Updated at 5:37 p.m. ET on 2017-05-11
Police raided a hideout of suspected Islamic militants who were armed with suicide vests and machetes in northwestern Bangladesh on Thursday, triggering a clash that killed at least six people, including a firefighter, officials said.
Four of those killed, including two women, belonged to the same family. Four police officers were injured, police and eyewitnesses told BenarNews.
The firefighter was killed by a female suspect who allegedly hacked him to death with a machete.
“Five of the deceased are militants,” said local police officer-in-charge Hifzur Alam Munsi, who said the raid took place in a village in Rajshahi district, about 300 km (187 miles) northwest of the capital Dhaka. “The militants have apparently been killed in a suicide blast.”
He said a woman and two children were rescued from the hideout. A second adult left the hideout as well.
The raid comes as authorities stepped up their battle against militants suspected of involvement in dozens of deadly attacks against writers, secular bloggers, gay-rights activists and religious minorities across Bangladesh. Those attacks that started in early 2013 mostly targeted individuals.
Police said among the dead was a man who was arrested about six months ago on suspicion of involvement with militant group Jamaat-ul Mujahideen Bangladesh (JMB).
Bangladesh authorities have blamed its offshoot, Neo-JMB for the major attack on a Dhaka café in July 2016 in which 20 people were killed, mostly foreigners. The Islamic State (IS) group claimed responsibility for the attack, but the government of Prime Minister Sheikh Hasina denies the presence of IS in the mostly Muslim country of 163 million people.
Since the cafe attack, 70 suspected militants have been killed in multiple raids launched across the country, including the five suspected militants who died Thursday.
Firefighter slain in cold blood
The raid on the militant hideout, a house built two months ago in a rice field, began early Thursday, police said.
Members of the Rajshahi district police, backed by the counter-terror unit of the Dhaka metropolitan police, cordoned off the area at Benipur village about 1 a.m., officials said. Firefighters were on standby.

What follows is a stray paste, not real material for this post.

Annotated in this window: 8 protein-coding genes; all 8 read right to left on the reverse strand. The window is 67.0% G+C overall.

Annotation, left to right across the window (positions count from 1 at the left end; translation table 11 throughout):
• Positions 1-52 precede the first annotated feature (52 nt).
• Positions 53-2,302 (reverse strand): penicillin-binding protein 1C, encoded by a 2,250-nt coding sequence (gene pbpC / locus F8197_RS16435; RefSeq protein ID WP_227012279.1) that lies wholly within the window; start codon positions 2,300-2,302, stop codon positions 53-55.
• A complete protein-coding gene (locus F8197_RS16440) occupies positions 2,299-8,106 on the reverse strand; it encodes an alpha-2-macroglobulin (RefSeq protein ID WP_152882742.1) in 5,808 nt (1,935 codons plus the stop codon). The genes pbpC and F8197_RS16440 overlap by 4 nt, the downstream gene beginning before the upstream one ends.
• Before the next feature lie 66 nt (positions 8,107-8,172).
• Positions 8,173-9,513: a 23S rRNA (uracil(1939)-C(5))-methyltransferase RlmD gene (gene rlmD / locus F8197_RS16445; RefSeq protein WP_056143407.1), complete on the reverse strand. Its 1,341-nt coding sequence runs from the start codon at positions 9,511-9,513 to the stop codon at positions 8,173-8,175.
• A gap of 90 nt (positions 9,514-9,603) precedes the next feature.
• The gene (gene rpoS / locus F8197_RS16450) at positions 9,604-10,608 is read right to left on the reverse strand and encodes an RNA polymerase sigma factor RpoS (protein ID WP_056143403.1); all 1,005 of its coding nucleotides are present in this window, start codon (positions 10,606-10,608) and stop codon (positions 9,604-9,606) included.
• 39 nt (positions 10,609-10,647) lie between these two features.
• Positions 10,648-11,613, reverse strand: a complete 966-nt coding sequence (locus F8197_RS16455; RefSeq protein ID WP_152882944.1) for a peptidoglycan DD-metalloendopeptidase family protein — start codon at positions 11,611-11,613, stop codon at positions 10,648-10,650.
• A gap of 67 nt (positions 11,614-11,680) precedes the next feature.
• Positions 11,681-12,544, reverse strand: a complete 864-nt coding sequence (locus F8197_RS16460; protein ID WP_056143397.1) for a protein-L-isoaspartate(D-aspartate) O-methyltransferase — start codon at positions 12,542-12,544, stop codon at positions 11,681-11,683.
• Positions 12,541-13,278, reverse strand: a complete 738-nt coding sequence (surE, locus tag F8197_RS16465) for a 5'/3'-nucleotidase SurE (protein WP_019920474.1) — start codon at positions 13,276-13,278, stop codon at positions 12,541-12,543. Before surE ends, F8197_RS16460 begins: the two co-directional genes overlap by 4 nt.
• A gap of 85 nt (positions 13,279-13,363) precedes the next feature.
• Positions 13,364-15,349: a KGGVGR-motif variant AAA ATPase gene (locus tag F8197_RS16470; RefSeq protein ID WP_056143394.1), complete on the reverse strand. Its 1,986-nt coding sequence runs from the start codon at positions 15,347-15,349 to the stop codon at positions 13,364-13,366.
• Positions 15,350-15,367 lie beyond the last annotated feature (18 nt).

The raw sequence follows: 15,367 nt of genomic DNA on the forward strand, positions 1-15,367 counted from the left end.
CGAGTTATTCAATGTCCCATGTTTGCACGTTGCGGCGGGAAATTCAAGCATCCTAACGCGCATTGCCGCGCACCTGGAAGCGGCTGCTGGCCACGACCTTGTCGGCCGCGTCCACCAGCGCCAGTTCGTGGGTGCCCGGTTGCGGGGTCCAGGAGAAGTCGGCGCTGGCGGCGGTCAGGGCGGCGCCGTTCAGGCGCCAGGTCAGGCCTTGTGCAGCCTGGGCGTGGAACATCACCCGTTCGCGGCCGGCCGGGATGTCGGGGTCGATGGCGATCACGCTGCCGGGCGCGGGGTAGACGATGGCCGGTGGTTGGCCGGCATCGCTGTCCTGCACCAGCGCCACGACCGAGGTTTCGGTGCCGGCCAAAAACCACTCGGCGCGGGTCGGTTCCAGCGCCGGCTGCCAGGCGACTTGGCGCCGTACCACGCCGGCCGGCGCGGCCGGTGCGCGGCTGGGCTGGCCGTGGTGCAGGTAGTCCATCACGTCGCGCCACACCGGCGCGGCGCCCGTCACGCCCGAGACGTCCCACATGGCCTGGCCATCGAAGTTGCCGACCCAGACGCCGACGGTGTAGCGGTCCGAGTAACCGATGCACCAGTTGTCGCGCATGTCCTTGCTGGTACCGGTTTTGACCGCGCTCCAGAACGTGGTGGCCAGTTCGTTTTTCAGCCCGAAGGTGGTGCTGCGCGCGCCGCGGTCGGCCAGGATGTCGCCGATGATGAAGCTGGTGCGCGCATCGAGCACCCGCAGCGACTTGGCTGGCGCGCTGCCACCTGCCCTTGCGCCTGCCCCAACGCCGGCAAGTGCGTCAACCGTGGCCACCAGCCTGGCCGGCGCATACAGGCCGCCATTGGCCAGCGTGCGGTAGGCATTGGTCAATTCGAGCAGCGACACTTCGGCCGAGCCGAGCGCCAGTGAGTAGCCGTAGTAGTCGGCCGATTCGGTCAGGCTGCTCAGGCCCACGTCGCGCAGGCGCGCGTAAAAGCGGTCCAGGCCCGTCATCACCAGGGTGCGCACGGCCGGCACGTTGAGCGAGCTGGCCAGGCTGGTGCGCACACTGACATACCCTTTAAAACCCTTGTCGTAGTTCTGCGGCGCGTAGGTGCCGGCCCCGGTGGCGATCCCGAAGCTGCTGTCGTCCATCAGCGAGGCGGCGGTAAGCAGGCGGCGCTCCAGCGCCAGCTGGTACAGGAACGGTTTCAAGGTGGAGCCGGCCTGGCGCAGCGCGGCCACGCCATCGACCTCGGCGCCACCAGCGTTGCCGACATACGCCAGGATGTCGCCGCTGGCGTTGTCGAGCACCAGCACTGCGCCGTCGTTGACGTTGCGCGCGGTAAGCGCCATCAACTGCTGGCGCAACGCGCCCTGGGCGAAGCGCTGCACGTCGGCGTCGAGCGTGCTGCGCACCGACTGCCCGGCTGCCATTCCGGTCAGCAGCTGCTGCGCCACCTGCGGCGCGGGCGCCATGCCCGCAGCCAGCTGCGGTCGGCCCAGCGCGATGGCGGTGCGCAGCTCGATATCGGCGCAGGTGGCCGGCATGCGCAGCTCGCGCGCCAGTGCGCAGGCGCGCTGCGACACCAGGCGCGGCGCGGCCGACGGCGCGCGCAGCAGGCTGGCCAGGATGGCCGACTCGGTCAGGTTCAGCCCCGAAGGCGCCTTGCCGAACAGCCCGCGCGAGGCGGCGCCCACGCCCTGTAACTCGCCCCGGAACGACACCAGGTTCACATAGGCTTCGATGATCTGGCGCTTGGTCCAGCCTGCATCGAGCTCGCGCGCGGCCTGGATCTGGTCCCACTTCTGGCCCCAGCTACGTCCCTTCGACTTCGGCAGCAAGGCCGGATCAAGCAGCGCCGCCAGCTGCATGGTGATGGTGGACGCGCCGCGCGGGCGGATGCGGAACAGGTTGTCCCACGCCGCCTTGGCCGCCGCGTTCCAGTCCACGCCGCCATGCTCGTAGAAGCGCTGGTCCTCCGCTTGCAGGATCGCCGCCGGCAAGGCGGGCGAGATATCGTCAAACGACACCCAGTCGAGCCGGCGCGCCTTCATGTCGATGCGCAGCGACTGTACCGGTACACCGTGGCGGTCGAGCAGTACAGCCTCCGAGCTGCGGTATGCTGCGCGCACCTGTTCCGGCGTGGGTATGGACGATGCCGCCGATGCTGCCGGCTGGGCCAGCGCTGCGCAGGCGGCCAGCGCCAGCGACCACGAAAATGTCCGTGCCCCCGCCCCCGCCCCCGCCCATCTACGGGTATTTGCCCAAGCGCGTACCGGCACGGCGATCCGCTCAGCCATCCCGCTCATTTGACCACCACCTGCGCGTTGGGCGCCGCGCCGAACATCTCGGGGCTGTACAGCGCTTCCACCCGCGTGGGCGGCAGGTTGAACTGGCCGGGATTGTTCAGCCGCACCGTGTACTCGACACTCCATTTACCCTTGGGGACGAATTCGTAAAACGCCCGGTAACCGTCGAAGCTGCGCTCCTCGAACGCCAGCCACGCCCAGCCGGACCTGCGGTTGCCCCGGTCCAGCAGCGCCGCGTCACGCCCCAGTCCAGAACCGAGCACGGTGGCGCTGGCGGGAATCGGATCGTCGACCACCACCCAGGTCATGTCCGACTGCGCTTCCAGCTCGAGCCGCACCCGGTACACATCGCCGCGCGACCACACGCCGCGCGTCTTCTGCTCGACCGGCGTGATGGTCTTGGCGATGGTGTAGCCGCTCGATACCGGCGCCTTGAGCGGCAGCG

“We had been requesting the insiders through loudspeakers to surrender since midnight. But they did not pay heed to our call,” Hifzur Munsi, the officer-in-charge, said. “In the morning, police fired a few gunshots. But they did not come out.”
There were no neighbors within a 1.5 km (1 mile) area and police said they had no idea how many people were inside the house.
As police took positions and cordoned off the area, firefighters began spraying the house’s mud walls, hoping to defuse any explosives inside.
Suddenly, the militants stormed out, throwing explosives, eyewitnesses said.
“A few people, wearing suicide vests and wielding machetes, came out from the house suddenly,” Hifzur Munsi said. “One of the suspects then grabbed a firefighter and hacked him repeatedly with a machete, as others blasted bombs.”
All the horrified policemen could do was quickly withdraw, he said. The scene was caught on camera (see video clip).
“We could not open fire as the firefighters were in the frontline,” Hifzur Munsi told BenarNews. “Many firefighters could have died had we opened fire at the terrorists.”
Officials could not immediately confirm how many of the suspects were wearing suicide vests. But a police officer told BenarNews a woman believed to be the mother of two rescued children surrendered before the clash. She was wearing a suicide vest packed with explosives.
Another person came of the house with the woman’s children, a 5-year-old boy and a 3-month-old child, the officer said. They were taken to a safe place.
Journalists were blocked from entering the area, but Godagari Municipality Mayor Monirul Islam Babu was allowed to visit the scene in the afternoon.
“I saw the remains of devastation,” he told reporters. “Dead bodies of five people are there.”
Security experts said militants have adopted bolder tactics by using more powerful explosives.
“The militants are carrying out suicidal attacks as the law enforcers were successful to keep them at bay,” Monirul Islam, chief of the Counter Terrorism and Transnational Crime Unit of Dhaka Metropolitan Police, told BenarNews. “Once upon a time, they used to change locations. Now they are staying in their own houses along with arms and ammunition.”